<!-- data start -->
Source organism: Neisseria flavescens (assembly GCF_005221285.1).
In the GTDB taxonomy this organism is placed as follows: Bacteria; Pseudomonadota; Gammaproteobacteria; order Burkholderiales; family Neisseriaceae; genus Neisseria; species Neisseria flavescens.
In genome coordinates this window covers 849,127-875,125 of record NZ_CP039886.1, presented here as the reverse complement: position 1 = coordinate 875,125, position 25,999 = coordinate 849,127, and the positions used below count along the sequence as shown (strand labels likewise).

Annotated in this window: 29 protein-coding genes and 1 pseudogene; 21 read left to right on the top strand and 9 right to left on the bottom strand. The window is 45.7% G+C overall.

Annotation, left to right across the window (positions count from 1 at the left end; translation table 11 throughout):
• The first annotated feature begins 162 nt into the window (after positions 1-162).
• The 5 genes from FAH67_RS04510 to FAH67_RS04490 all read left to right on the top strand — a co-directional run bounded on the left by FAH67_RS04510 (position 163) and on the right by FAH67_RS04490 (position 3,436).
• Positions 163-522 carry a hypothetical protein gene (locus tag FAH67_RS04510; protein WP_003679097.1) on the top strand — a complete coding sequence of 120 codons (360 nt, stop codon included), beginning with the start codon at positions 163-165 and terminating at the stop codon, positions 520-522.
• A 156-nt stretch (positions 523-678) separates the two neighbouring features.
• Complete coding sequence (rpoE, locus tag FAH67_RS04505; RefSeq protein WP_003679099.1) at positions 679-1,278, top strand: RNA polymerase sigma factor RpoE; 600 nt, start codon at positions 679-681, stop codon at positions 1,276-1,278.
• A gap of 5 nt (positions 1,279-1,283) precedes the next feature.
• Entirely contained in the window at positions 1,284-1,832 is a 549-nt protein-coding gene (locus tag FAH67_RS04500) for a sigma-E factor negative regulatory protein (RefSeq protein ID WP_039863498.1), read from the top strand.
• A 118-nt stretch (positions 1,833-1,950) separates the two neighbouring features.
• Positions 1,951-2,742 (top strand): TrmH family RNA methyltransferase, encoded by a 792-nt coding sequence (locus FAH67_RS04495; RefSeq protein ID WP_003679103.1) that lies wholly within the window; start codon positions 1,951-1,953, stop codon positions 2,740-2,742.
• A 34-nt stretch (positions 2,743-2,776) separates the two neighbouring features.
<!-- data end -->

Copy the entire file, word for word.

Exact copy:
Source organism: Neisseria flavescens (assembly GCF_005221285.1).
In the GTDB taxonomy this organism is placed as follows: Bacteria; Pseudomonadota; Gammaproteobacteria; order Burkholderiales; family Neisseriaceae; genus Neisseria; species Neisseria flavescens.
In genome coordinates this window covers 849,127-875,125 of record NZ_CP039886.1, presented here as the reverse complement: position 1 = coordinate 875,125, position 25,999 = coordinate 849,127, and the positions used below count along the sequence as shown (strand labels likewise).

Annotated in this window: 29 protein-coding genes and 1 pseudogene; 21 read left to right on the top strand and 9 right to left on the bottom strand. The window is 45.7% G+C overall.

Annotation, left to right across the window (positions count from 1 at the left end; translation table 11 throughout):
• The first annotated feature begins 162 nt into the window (after positions 1-162).
• The 5 genes from FAH67_RS04510 to FAH67_RS04490 all read left to right on the top strand — a co-directional run bounded on the left by FAH67_RS04510 (position 163) and on the right by FAH67_RS04490 (position 3,436).
• Positions 163-522 carry a hypothetical protein gene (locus tag FAH67_RS04510; protein WP_003679097.1) on the top strand — a complete coding sequence of 120 codons (360 nt, stop codon included), beginning with the start codon at positions 163-165 and terminating at the stop codon, positions 520-522.
• A 156-nt stretch (positions 523-678) separates the two neighbouring features.
• Complete coding sequence (rpoE, locus tag FAH67_RS04505; RefSeq protein WP_003679099.1) at positions 679-1,278, top strand: RNA polymerase sigma factor RpoE; 600 nt, start codon at positions 679-681, stop codon at positions 1,276-1,278.
• A gap of 5 nt (positions 1,279-1,283) precedes the next feature.
• Entirely contained in the window at positions 1,284-1,832 is a 549-nt protein-coding gene (locus tag FAH67_RS04500) for a sigma-E factor negative regulatory protein (RefSeq protein ID WP_039863498.1), read from the top strand.
• A 118-nt stretch (positions 1,833-1,950) separates the two neighbouring features.
• Positions 1,951-2,742 (top strand): TrmH family RNA methyltransferase, encoded by a 792-nt coding sequence (locus FAH67_RS04495; RefSeq protein ID WP_003679103.1) that lies wholly within the window; start codon positions 1,951-1,953, stop codon positions 2,740-2,742.
• A 34-nt stretch (positions 2,743-2,776) separates the two neighbouring features.